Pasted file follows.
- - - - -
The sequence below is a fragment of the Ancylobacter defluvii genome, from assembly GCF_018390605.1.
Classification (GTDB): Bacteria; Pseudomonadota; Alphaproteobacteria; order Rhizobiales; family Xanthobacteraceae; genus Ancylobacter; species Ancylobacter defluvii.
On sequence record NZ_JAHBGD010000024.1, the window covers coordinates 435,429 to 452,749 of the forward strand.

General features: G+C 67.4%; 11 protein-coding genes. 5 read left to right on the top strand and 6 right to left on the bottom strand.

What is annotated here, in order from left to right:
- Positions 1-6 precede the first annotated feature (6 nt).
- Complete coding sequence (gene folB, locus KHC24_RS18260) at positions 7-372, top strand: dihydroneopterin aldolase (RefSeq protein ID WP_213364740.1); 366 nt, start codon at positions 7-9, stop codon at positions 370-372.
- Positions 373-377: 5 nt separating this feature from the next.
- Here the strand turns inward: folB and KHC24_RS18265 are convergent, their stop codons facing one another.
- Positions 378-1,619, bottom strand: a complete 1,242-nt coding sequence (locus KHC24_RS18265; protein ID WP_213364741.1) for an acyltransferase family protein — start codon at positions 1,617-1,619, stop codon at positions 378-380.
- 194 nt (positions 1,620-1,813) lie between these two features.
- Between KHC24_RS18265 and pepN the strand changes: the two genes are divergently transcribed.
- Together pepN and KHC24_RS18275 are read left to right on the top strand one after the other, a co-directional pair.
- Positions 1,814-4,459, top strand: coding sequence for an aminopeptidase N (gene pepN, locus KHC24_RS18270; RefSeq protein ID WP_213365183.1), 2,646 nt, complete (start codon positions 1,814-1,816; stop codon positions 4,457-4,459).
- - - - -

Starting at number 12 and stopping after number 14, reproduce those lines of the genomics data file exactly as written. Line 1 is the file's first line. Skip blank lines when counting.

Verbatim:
- Between KHC24_RS18265 and pepN the strand changes: the two genes are divergently transcribed.
- Together pepN and KHC24_RS18275 are read left to right on the top strand one after the other, a co-directional pair.
- Positions 1,814-4,459, top strand: coding sequence for an aminopeptidase N (gene pepN, locus KHC24_RS18270; RefSeq protein ID WP_213365183.1), 2,646 nt, complete (start codon positions 1,814-1,816; stop codon positions 4,457-4,459).